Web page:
He was of our culture, one in which we are becoming so alienated from one another that it's somehow not quite truly shocking any longer when a grown man ties up little girls and shoots them in front of each other because of some guilt he harbored from a long-ago episode of poor judgment and sick behavior.

One in which someone this sick is allowed to walk free because we're socially loathe to get too far involved in others' business, while the government is now free to pluck any of us off the face of the planet and hide us away pretty much forever without due cause or having to prove anything, just because one lone man with judgment proven equally poor thinks it should be so.

Like you, Rebecca, I am shamed. I am shamed by a country whose citizens get more worked up about the outcome of a freakin' football game than they do about a horrifying situation like this, or about a government that's constantly and steadily eroding the civil rights granted us by our own constitution.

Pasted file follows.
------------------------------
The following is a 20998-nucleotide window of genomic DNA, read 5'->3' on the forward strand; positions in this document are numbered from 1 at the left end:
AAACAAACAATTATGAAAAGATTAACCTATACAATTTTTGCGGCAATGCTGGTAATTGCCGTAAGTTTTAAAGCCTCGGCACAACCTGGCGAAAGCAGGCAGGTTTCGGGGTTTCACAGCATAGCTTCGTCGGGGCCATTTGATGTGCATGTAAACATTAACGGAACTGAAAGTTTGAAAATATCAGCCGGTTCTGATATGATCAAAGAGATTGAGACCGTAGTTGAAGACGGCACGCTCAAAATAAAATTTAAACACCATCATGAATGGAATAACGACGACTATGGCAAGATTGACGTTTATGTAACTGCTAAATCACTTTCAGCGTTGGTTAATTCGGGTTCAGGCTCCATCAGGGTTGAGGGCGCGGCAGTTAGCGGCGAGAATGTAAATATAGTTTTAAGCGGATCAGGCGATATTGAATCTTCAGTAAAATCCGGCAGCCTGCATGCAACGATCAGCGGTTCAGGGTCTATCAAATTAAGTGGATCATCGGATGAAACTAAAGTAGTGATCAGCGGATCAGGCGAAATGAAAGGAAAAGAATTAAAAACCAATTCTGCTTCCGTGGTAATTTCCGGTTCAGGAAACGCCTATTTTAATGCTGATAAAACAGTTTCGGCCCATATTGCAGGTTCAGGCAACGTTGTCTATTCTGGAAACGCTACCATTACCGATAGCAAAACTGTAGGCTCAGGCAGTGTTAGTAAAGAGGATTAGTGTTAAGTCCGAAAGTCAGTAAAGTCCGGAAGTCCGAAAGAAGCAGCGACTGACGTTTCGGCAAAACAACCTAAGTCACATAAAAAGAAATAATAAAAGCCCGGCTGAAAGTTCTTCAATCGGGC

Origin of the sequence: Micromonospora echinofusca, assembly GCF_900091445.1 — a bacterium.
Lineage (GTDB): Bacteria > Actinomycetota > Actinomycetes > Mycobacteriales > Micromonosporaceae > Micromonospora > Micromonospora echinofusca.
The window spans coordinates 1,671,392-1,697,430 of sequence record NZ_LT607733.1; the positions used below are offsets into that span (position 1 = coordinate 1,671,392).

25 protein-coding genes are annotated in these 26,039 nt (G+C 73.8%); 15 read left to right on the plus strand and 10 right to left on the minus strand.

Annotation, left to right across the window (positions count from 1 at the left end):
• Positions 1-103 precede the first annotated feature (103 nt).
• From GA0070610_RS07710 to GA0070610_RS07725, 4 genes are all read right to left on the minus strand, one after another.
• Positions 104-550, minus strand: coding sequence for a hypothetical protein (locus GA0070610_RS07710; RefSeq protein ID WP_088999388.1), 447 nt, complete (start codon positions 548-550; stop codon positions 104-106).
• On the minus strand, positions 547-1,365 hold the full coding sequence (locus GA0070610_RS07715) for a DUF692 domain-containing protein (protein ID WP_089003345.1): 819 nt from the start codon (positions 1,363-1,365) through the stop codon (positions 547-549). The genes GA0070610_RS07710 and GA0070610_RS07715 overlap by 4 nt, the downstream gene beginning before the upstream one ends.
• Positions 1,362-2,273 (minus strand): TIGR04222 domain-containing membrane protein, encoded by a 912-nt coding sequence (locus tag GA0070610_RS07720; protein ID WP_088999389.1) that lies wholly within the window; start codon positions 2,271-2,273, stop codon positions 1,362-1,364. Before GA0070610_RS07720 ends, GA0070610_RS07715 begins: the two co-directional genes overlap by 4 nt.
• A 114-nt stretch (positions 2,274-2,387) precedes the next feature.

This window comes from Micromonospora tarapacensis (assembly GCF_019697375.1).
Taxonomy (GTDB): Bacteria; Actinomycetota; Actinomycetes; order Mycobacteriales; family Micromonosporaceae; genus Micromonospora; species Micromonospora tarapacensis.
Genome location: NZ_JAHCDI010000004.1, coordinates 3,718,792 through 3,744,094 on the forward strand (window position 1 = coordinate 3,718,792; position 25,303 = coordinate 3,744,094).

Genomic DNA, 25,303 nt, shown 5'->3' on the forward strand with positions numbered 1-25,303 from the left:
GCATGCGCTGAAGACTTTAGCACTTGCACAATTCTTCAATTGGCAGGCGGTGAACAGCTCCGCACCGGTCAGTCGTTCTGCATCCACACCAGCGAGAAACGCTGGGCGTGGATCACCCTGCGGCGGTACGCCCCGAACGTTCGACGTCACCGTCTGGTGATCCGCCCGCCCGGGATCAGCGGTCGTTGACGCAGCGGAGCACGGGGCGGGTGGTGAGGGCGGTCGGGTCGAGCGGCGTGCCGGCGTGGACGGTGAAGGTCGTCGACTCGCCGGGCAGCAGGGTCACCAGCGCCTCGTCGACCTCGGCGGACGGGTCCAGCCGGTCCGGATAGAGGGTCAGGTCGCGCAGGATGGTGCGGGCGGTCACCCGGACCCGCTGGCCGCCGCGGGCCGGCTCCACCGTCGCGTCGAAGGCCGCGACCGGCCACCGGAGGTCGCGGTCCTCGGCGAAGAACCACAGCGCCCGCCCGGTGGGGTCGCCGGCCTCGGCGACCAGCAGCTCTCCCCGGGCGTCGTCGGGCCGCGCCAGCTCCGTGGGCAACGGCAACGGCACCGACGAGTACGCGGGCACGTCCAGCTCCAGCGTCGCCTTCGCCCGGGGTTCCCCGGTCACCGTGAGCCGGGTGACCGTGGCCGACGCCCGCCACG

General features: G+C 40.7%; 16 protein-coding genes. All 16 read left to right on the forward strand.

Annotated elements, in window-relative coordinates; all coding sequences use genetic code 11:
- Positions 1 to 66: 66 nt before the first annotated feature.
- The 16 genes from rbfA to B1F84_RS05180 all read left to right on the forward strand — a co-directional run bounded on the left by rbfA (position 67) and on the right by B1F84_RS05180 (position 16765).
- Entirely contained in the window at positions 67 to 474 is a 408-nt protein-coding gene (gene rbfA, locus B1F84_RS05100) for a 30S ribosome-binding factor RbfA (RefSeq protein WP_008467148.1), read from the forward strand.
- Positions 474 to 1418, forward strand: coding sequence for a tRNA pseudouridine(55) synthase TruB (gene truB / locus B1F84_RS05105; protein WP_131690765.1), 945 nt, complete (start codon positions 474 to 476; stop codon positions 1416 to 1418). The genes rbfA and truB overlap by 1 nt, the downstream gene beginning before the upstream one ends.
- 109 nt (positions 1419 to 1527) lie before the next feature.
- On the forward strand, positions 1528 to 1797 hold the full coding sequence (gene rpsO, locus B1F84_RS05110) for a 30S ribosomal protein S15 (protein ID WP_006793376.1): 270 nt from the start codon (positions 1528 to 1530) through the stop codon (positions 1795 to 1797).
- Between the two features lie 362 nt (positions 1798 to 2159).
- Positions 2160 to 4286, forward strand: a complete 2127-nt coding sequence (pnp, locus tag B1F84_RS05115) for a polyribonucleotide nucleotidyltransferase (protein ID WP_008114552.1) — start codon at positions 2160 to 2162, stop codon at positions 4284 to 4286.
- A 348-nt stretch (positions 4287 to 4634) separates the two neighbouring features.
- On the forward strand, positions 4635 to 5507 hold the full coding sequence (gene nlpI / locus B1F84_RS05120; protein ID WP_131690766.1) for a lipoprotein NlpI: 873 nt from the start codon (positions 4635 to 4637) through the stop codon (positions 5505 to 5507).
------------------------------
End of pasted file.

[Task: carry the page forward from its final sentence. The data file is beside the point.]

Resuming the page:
And now North Korea has entered the nuclear fray, and that same, scary little man is again making threats. No wonder the Amish choose not to participate. Can you blame them?

Indeed, God help us all.

april t said...

having grown up camping every year in and around lancaster, the amish were somethin i was familiar with. or so i thought until i read your article. i did not know about this respite they allow their teenage children. interesting to say the least.

sadly, what struck me most about this horrific event? is that the families have no photographs of their children. i cannot begin to imagine never seeing my daughter's face again. not having something tangible to hold and cherish. sadly, given enough time, some memories fade. i know this. i live this. photographs are all that remain in faded memories...

i am not certain i will ever learn to be as forgiving as the amish. it is an on-going process that i work on each and every day.